The name of the game is five-card draw, and only two players are still in it to win.
One party, AWA Goodhue Wind, sits with a nearly endless pile of chips filling its side of the table. The other, the Coalition for Sensible Siting, displays a solid poker face, showing confidence in the ability to take on any hand the project developer lays down.
The intense battle over wind energy in Goodhue County is becoming comparable to a well-known card game. After the Minnesota Public Utilities Commission decided Goodhue County’s 10-rotor diameter zoning setback for wind turbines wasn’t necessary, concerned citizens rallied together to ask the PUC for a reconsideration.
Several other parties – Goodhue County, Belle Creek Township and citizen group Goodhue Wind Truth – joined the other two groups in the first round of play, but they all lost the hand as the PUC opted not to reconsider its original decision and instead went forward with issuing a site permit for a wind farm in the county.
The opposition’s next chance to make a change was in the second round, where each group had an opportunity to appeal. The county chose to bow out when it realized how much money was at stake.
“Every time you go around the table you have to ante or you’re out of the game,” Goodhue County Attorney Steve Betcher explained. “The same is true with the appellate process.”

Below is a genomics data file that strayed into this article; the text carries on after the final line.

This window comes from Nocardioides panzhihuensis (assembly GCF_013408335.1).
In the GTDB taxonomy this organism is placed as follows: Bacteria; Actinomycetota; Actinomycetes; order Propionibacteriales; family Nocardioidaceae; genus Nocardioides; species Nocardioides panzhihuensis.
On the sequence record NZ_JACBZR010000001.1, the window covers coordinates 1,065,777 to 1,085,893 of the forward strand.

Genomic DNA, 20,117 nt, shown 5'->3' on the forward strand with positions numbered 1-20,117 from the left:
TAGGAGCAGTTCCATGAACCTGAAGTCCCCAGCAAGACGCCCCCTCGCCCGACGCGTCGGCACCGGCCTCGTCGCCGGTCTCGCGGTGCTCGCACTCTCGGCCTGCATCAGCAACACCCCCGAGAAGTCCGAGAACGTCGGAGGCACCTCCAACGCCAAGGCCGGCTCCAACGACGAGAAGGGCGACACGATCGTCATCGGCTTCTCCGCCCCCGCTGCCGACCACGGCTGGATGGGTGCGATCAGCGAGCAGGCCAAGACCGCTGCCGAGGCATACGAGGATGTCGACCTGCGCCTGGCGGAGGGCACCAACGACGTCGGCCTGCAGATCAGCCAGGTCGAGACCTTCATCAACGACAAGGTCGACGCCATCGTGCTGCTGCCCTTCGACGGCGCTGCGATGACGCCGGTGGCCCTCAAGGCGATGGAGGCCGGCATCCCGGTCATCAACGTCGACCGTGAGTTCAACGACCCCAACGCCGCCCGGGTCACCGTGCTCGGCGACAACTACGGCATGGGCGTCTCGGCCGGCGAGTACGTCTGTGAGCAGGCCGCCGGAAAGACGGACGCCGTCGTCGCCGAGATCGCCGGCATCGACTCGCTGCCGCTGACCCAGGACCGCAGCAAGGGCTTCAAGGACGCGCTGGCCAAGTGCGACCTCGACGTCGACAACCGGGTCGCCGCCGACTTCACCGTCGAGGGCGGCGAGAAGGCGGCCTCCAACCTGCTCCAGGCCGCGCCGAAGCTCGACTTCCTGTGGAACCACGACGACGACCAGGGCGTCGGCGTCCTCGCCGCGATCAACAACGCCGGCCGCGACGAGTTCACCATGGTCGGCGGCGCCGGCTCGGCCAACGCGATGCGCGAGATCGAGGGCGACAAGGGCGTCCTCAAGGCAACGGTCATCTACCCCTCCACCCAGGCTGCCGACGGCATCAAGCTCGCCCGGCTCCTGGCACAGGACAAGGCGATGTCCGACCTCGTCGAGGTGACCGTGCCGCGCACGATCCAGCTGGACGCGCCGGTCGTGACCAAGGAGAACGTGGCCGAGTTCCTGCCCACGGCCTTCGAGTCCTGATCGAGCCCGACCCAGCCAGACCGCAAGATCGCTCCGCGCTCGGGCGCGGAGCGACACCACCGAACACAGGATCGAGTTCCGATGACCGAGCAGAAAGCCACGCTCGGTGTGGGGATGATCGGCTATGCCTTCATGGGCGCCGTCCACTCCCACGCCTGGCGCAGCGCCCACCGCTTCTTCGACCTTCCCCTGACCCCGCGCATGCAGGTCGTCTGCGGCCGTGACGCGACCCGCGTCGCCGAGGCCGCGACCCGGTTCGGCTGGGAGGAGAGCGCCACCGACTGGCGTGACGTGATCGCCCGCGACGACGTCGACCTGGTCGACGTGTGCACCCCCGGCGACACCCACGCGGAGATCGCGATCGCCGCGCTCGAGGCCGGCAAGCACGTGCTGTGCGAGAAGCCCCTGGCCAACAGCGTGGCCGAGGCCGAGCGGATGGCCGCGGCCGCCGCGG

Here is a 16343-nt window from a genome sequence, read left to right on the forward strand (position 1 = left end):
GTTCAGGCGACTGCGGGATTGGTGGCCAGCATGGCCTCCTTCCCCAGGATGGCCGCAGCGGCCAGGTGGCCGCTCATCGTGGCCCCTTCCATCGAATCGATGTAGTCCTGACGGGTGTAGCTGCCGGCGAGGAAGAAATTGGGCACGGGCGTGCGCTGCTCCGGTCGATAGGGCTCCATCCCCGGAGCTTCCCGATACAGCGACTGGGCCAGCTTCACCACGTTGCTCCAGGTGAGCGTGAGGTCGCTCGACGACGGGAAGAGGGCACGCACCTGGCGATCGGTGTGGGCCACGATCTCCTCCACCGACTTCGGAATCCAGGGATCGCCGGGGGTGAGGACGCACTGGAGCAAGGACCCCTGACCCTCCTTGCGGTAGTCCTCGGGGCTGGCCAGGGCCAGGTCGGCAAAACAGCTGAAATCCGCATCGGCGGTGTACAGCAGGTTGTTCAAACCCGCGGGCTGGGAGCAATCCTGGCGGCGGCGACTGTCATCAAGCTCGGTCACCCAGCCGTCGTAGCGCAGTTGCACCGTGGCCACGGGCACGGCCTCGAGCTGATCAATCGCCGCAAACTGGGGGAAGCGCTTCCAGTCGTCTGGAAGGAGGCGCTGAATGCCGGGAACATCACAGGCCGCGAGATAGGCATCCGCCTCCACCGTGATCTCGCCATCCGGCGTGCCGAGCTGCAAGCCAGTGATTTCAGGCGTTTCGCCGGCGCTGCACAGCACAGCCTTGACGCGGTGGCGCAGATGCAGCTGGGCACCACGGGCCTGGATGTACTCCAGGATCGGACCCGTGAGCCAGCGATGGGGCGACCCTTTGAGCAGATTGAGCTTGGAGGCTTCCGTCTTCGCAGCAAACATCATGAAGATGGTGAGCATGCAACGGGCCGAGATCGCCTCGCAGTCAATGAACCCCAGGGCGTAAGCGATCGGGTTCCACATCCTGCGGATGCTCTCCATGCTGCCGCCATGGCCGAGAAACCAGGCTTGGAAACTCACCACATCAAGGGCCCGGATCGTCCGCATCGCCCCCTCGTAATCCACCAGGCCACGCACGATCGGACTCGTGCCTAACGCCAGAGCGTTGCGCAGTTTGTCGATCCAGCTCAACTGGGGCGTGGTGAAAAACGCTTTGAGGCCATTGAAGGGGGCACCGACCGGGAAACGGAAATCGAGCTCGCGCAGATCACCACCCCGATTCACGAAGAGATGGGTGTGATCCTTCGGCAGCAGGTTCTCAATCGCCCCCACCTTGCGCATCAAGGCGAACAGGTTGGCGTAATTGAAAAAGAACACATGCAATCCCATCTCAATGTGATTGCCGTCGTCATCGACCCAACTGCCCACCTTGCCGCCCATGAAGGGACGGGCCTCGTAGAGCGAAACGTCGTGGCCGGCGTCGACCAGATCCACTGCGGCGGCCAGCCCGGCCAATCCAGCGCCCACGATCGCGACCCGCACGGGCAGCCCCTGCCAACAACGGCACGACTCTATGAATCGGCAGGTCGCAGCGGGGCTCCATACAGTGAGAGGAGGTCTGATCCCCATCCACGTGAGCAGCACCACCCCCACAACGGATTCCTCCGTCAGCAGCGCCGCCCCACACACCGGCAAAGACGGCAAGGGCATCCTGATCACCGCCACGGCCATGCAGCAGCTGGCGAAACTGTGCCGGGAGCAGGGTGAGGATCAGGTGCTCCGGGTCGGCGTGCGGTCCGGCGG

The Goodhue County Board folded its cards in November upon hearing Betcher’s estimation that each level of the appeals process to preserve the ordinance would cost the county about $5,000, attorney fees not included.
“I think it’s going to cost a tremendous amount of money,” Commissioner Dan Rechtzigel said in November before voting not to appeal.
Goodhue Wind Truth and Belle Creek Township intended to stay in the game and continue ponying up money to fight the PUC’s decision, but they slowly had to fold as well.
Although Belle Creek could afford to ante in another round, its board was looking further down the line and realized the funds just weren’t there, Betcher explained. Goodhue Wind Truth actually went ahead with filing but completed the process improperly and was rejected on a technicality.
Now, the Coalition for Sensible Siting is the only opponent sitting at the table with Goodhue Wind and it’s up to the Appellate Court to decide the fate of wind energy in Goodhue County.
At the appeals hearing Wednesday, three judges heard arguments from attorneys with the PUC, Goodhue Wind and the coalition.
“I felt like our side presented a stronger case and knew the information better,” member Kristi Rosenquist said.
“Basically we’re arguing that the Public Utilities Commission didn’t have good cause to override our local control, our local county ordinance,” Ann Buck, another member, explained.
The Appellate Court has 90 days to determine whether it agrees.
If Coalition for Sensible Siting isn’t satisfied with the court’s decision, it isn’t necessarily going to step down and let Goodhue Wind take the pot when it has contributed so much already.
“This has been a huge financial drain on us,” Buck said. “We hate to stop now. If it does go against us we’ve been told by a few lawyers that this is a great case to take to the Supreme Court.”
This is setting a precedent. If we lose this battle on our local ordinances, what’s going to be next?”